Nothing in this article is meant to be medical advice. Please consult your healthcare provider.

Dementia, a set of symptoms, is the umbrella term for disabling effects on thinking, remembering, reasoning, emotions and behavior. Dementias are caused by damaged brain cells, not a normal part of aging. 

There are several different types of dementia. Alzheimer’s disease, the leading cause of disability in the United States, is the most common type. Many types of dementia worsen over time. There are no known cures at this point, but some symptoms can be improved by medications. 

Some studies are pointing to healthy lifestyle choices as possible preventive measures such as eating a healthy diet, staying socially active, avoiding tobacco and excess alcohol, and exercising both the body and mind. People with dementias frequently suffer from chronic medical conditions such as heart disease, hypertension, and diabetes, which along with head injury and stroke, may increase the risks for dementias.

The risk of developing dementia is more explicitly linked to older age, gender and genetics. Women are more often impacted by dementia than men. People with a family history of Alzheimer’s disease are generally considered to be at greater risk of developing the disease. 

African Americans and Latinos are generally at greater risk than Caucasians. Alzheimer’s disease and other dementias are more often undiagnosed in rural and minority populations than in urban or white populations, and still, many primary care providers do not routinely test for dementia.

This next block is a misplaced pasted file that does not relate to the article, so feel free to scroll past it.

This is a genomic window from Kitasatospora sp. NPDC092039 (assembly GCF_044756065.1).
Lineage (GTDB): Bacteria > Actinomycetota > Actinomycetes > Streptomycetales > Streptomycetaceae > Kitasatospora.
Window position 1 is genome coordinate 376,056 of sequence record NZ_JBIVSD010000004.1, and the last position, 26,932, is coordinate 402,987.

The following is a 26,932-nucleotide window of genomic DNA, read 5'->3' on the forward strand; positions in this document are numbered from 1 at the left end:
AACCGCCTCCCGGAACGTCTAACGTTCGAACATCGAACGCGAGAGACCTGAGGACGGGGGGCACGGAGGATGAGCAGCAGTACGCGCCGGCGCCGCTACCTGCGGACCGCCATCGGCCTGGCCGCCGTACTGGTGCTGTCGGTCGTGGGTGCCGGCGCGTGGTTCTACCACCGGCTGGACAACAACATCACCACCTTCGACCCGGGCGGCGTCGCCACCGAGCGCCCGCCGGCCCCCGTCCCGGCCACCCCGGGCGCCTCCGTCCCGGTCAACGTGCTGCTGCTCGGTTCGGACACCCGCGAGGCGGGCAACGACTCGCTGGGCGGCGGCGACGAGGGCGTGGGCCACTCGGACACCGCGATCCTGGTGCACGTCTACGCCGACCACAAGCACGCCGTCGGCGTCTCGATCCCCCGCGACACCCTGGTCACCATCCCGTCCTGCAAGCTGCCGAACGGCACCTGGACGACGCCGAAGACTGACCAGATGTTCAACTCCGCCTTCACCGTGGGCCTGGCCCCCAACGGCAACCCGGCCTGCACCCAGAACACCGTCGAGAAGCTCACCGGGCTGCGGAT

The Alzheimer’s Association (AA) states that, “Recruiting and retaining trial participants is now the greatest obstacle, other than funding, to developing the next generation of Alzheimer’s treatments.” The AA is recruiting healthy and affected individuals for these trials. See their website for info (link at the end of the story).

There are other conditions that may be mistaken for dementia, especially when they occur in the elderly. Any of these conditions should be evaluated by a healthcare provider without delay:

Medication side effects 

Chronic alcoholism

Some tumors and infections in the brain

Vitamin B12 deficiency




Thyroid problems

Minor stroke

Another major area for concern is how best to support family caregivers. Caregiving for persons with progressively worsening loss of cognitive abilities can be exhausting, both physically and emotionally. 

Family caregivers need support with social, behavioral and legal resources. They need even simple breaks, a chance to get away from what is literally 24/7 care, before they become ill themselves. 

These caregivers are usually female and unpaid. They may well be doing double duty caring for children and spouses. The current pandemic only complicates matters for those caring for family at home and increasing worry, anxiety and concern if the family member is in a care facility. Please see the helpful links below.

The AA offers free online support group meetings facilitated by trained persons for caregivers and for the affected individuals themselves. They also run a 24/7 Helpline at 800-272-3900.

Some information above taken from: